Watchdog warns Taliban talks may harm Afghan women

Afghan woman and girl Women are regularly threatened in Afghanistan

The Afghan government's attempts to seek reconciliation with the Taliban could harm women's rights, the US-based campaign group Human Rights Watch says.

The group says that women living in areas where the Taliban have regained strength have suffered intimidation, violence and even death threats.

It says that safeguarding women's rights must be made a priority in any negotiations with the militants.

Campaigners say Afghan women do not have a say in how their lives are run.

After the Taliban were driven from power in 2001, women in Afghanistan, even in conservative areas in the south, returned to jobs as teachers, civil servants and health workers.

But the intimidation of women has increased as the Taliban have regained strength in those areas, the Human Rights Watch report says.

'A heavy price'

The 70-page report - The Ten-Dollar Talib and Women's Rights - warns that President Hamid Karzai's government may be willing to compromise on women's rights as part of any deal with the insurgents.

"Afghan women want an end to the conflict. But as the prospect of negotiations with the Taliban draws closer, many women fear that they may also pay a heavy price for peace," the report says.

"Reconciliation with the Taliban, a group synonymous with misogynous policies and the violent repression of women, raises serious concerns about the possible erosion of recently gained rights and freedoms," it adds.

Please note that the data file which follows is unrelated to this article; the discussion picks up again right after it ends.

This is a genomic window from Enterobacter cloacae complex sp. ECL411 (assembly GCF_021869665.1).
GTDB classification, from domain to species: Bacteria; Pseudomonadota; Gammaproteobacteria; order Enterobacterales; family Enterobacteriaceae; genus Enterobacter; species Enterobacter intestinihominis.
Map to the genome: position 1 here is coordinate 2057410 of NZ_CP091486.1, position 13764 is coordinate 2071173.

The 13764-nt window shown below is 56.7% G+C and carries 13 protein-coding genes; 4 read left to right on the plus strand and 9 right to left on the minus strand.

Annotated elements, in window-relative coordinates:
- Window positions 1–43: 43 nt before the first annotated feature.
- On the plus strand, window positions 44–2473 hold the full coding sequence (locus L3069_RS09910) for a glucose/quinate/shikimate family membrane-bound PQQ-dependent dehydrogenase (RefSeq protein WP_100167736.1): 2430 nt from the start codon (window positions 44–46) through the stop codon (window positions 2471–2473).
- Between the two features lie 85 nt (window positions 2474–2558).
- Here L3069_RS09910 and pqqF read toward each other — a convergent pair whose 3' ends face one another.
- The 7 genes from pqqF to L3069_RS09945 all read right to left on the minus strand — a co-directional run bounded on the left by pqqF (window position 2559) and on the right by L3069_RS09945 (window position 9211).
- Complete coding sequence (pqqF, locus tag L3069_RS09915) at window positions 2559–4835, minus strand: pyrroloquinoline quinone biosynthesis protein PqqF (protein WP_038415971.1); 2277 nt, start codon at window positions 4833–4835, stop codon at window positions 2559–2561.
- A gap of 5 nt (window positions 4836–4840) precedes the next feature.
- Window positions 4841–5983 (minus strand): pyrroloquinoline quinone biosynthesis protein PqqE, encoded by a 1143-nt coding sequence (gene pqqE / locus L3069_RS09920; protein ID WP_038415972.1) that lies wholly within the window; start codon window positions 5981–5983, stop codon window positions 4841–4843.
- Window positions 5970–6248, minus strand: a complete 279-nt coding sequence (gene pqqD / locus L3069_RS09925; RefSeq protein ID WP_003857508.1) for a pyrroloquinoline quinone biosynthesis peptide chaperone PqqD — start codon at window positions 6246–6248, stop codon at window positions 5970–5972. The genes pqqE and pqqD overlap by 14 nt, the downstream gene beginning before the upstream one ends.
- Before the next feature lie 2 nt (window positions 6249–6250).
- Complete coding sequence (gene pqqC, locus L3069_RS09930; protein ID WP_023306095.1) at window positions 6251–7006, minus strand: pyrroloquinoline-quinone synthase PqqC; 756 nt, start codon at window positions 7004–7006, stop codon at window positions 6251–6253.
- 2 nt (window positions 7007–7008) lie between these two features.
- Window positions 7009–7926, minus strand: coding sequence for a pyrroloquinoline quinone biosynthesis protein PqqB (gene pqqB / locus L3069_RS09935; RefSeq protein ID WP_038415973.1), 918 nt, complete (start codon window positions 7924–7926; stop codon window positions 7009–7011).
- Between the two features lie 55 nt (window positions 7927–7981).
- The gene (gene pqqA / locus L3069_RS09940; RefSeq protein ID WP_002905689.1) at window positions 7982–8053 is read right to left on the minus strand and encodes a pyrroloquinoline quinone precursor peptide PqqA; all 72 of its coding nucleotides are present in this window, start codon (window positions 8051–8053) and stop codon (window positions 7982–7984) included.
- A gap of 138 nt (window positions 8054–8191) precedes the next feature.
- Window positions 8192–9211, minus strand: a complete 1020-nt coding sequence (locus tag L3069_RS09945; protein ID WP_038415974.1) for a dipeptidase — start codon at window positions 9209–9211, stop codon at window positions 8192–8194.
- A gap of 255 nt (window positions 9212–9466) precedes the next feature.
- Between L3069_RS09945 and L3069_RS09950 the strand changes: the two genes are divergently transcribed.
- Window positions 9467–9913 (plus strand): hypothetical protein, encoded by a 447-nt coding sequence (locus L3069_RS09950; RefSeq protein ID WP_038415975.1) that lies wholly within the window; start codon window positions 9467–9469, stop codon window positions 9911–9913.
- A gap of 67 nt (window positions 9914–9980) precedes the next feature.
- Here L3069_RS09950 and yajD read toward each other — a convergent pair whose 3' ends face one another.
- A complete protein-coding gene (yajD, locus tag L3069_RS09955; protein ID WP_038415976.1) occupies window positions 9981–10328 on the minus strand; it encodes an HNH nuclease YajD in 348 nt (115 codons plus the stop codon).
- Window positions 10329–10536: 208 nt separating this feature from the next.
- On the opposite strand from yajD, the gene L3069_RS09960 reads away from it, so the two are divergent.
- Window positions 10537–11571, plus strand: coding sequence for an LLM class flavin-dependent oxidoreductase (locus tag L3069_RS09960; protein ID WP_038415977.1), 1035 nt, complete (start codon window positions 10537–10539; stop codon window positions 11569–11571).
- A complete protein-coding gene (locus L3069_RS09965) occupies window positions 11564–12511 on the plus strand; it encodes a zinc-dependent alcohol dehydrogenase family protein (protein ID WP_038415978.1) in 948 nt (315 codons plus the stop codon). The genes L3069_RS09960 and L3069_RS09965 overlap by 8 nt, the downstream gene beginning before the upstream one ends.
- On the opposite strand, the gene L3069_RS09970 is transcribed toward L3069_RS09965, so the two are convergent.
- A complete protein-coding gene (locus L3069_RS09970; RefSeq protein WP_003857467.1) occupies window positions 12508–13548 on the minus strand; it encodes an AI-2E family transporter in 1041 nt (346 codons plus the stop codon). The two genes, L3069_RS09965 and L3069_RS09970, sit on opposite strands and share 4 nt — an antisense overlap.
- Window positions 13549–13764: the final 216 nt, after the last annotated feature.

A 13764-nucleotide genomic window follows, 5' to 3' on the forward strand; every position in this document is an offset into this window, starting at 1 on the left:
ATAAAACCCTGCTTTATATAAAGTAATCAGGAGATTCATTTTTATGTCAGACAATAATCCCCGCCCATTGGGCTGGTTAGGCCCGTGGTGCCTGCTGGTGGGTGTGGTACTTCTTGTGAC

The BBC's Quentin Sommerville in Kabul says threatening letters, know as night letters, have been sent to women to warn them to give up work.

In one case, a female aid worker, who had been receiving threats from someone claiming to be a member of the Taliban, was shot as she left her office in Kandahar. She later died.

Her killer has never been caught, our correspondent reports.

The Human Rights Watch report documented cases where religious police gave harsh beatings to women they found to be inappropriately dressed and teenage girls were forbidden to attend school.

Women teachers and others lost their jobs, it says.

Men working for the government or foreign companies have also received threats but women are being specifically targeted, and suffer greater intimidation, the group says.

More than 90 women, who lived in areas under insurgent control, were interviewed for the report.

The Afghan government, and its international partners, have said that talks with insurgents will be an essential step to finding peace in Afghanistan.

President Hamid Karzai's government says militants must first renounce violence and accept the Afghan constitution.

More on This Story

The BBC is not responsible for the content of external Internet sites

More South Asia stories



  • A very clever little girlBrain gain

    Why are people getting better at intelligence tests?

  • BeefaloBeefalo hunt

    The hybrid animal causing havoc in the Grand Canyon

  • A British Rail signBringing back BR

    Would it be realistic to renationalise the railways?

  • Banksy image of girl letting go of heart-shaped balloonFrom the heart

    Fergal Keane on the relationship between love and politics

  • Don Roberto Placa Quiet Don

    The world's worst interview - with one of the loneliest men on Earth

Try our new site and tell us what you think. Learn more
Take me there

Copyright © 2015 BBC. The BBC is not responsible for the content of external sites. Read more.

This page is best viewed in an up-to-date web browser with style sheets (CSS) enabled. While you will be able to view the content of this page in your current browser, you will not be able to get the full visual experience. Please consider upgrading your browser software or enabling style sheets (CSS) if you are able to do so.